While Tony Perkins, Brian Brown, Bryan Fischer, and other Christian Right pundits of the more shrill variety may be easy to ignore as they demand a right to discriminate on Fox News, there is a more dangerous coalition emerging. One of the primary drivers of the movement to corrupt and redefine religious freedom isnâ€™t someone in a shouting match on cable news, but a decades-long alliance of top Mormons and Catholics.
While Mormons and Catholics may seem like unlikely allies, from a political perspective they bring complementary strengths to their partnership. The Mormon Church has an amazing amount of wealth on hand (it is estimated to be worth over $40 billion â€“ gathered from real estate and commercial holdings, mandatory tithing collections from members, and even a theme park in Hawaii) and a world-class grassroots mobilization and recruitment force. The Catholic Church and related groups, on the other hand, enjoy a much higher approval rating with the American public (62 percent) and thus can put a more popular face on public political campaigns.Â
The political allegiance between Mormons and Catholics dates back at least to the 1990s in Hawaii, during the first U.S. battle over same-sex marriage. As I previously reported, while the Mormons couldâ€”and didâ€”provide funding and volunteers to that campaign, the more popular Catholic Church acted as the coalitionâ€™s public face. TheÂ Catholic Church and other visible allies would thereby absorb any public backlash directed towards the coalition, while the Mormons couldÂ push their agenda without any serious consequences to their public image. The strategy was effective, and one they repeated during Californiaâ€™s Proposition 8 fight.
The alliance grows stronger with each passing year. Epitomizing the relationship is Princeton professor Robert P. George (image, left), one of the most influential Catholic conservative activists in the country, who partnered with the Mormon Church to create the National Organization for Marriage (NOM). He also joined the editorial advisory board of the Mormon Church-owned newspaper, the Deseret News. George is also the founder of the Witherspoon Institute (responsible for the debunked Mark Regnerus study â€“ which was reported first by the Deseret News), was the primary author of the anti-LGBTQ Manhattan Declaration, and is one of the top national strategists leading the charge to redefine religious freedom into a sword religious institutions can use to force their doctrinal positions on individuals. This week, Mormon Church-owned Brigham Young University awarded George an â€œhonorary Doctor of Law and Moral Valuesâ€ degree, calling him “one of the most able and articulate advocates of the proposition that faith and reason are not incompatible.”
Dallin H. Oaks (image, center), one of the Mormon Churchâ€™s 12 Apostles, has been deeply involved in the effort to redefine religious freedom. He sits on the board of the World Congress of Families, an international culture-warring collection of Religious Right organizations that works all over the world to use (redefined) religious freedom arguments to enact anti-LGBTQ and anti-reproductive health laws (such as the Russian law that criminalizes any positive speech about homosexuality). In recognition of his work with WCF and frequent speeches before conservative groups extoling the benefits of using oneâ€™s faith as an excuse to dodge pesky civil rights laws, Oaks received the 2013 â€œCanterbury Medalâ€ for his â€œdefense of religious libertyâ€ from The Becket Fund for Religious Liberty, a conservative Catholic legal organization responsible for the Hobby Lobby ruling at the Supreme Court and one of the top groups in the Rightâ€™s religious freedom campaign.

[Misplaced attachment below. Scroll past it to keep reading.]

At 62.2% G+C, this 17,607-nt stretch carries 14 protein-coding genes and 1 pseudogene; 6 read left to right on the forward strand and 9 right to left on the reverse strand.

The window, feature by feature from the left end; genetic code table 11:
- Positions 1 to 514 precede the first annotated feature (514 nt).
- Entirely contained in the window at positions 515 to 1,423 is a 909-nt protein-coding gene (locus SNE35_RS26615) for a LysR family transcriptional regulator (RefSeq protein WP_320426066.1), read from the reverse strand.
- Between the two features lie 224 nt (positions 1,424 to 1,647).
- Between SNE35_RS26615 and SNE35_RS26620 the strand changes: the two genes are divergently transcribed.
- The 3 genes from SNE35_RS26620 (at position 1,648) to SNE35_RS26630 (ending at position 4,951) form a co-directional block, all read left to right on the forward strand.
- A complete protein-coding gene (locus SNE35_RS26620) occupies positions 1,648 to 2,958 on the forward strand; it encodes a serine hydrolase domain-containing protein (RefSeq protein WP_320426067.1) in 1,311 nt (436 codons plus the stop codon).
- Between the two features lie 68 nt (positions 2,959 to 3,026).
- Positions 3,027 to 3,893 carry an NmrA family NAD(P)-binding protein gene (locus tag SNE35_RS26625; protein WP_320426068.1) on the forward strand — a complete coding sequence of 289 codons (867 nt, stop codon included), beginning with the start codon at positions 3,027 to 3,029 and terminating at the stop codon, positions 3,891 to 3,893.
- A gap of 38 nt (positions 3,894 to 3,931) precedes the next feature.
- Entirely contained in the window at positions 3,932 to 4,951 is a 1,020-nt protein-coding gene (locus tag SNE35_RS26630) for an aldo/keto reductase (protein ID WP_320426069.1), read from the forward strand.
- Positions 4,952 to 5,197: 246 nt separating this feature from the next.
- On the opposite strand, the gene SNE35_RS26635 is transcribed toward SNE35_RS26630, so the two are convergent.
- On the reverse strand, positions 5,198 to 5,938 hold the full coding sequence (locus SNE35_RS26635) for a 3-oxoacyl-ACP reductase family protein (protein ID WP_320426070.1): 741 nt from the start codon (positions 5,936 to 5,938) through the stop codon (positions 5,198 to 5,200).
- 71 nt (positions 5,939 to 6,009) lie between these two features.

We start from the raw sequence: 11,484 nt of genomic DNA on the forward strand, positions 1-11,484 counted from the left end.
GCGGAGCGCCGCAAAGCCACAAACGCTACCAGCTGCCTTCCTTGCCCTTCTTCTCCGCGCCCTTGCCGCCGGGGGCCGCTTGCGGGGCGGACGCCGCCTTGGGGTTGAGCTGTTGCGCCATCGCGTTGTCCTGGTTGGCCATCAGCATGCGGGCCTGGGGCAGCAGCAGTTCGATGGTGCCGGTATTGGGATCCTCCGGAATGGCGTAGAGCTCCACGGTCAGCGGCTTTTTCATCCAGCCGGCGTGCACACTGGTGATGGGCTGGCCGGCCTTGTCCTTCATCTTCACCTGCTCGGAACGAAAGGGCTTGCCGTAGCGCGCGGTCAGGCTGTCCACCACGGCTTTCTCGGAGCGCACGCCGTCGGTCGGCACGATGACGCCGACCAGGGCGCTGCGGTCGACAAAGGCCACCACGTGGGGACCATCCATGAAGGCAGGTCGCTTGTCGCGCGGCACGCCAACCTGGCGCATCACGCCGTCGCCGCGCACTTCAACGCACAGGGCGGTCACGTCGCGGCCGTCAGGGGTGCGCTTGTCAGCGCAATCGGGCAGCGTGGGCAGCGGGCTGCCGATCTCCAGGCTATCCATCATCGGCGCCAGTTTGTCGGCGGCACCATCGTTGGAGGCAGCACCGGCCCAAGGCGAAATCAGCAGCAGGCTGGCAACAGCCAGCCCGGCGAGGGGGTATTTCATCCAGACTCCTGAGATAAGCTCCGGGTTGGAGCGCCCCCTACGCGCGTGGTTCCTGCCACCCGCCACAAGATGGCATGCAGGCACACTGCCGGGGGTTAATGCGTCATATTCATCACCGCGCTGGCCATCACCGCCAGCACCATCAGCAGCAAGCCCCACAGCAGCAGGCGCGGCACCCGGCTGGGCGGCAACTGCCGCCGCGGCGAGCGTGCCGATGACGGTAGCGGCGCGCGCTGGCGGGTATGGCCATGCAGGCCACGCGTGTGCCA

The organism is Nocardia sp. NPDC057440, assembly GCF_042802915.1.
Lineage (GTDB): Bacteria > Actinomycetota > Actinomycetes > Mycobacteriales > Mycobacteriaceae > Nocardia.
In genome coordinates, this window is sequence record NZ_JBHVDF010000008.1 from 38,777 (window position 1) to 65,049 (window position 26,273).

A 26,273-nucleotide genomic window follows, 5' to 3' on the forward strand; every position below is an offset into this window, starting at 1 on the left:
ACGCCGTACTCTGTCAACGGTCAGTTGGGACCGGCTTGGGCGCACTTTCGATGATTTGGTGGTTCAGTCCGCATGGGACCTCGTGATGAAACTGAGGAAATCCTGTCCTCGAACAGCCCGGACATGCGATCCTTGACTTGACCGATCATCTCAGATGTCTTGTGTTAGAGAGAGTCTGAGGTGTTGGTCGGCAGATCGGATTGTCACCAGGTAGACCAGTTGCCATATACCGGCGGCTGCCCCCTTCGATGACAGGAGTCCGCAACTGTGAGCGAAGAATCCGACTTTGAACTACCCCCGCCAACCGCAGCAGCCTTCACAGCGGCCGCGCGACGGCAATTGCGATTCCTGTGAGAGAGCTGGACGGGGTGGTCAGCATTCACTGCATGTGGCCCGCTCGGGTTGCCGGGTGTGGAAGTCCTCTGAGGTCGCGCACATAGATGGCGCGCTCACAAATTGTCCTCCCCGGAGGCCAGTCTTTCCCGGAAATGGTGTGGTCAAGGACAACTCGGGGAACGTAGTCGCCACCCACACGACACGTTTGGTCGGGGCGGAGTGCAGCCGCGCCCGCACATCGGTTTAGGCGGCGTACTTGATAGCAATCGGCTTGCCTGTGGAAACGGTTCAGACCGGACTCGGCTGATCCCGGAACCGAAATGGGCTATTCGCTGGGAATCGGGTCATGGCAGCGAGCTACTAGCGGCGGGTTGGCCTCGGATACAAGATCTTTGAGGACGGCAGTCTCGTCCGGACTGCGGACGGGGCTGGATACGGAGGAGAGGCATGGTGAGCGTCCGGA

Speaking earlier this month at the Mormon Churchâ€™s semi-annual General Conference to all 15 million members worldwide, Oaks quoted a speech given by Philadelphia Catholic Archbishop Charles Chaput at Brigham Young University. â€œSpeaking of â€˜concerns that the LDS and Catholic communities share,â€™ such as â€˜about marriage and family, the nature of our sexuality, the sanctity of human life, and the urgency of religious liberty,â€™ he [Chaput] said this: â€˜I want to stress again the importance of really living what we claim to believe. That needs to be a priorityâ€”not just in our personal and family lives but in our churches, our political choices, our business dealings, our treatment of the poor; in other words, in everything we do.â€™â€ Chaput continued, in his speech to BYU, â€œReligion is to democracy as a bridle is to a horse.â€
Another of the Mormon Churchâ€™s top leaders, Henry B. Eyring, met with Chaput and Pope Francis in November 2014 at the Vatican. Eyring described their strengthening alliance and mutual dedication to opposing civil liberties for LGBTQ people and women, saying â€œI think the thing was, even with other faiths, they have exactly the same feeling that the root of good society is good families.â€ Another of the Mormon 12 Apostles, D. Todd Christofferson, will be one of the featured speakersÂ later this year at the Catholic’s anti-LGBTQ World Meeting of Families, where the Pope will also be speaking.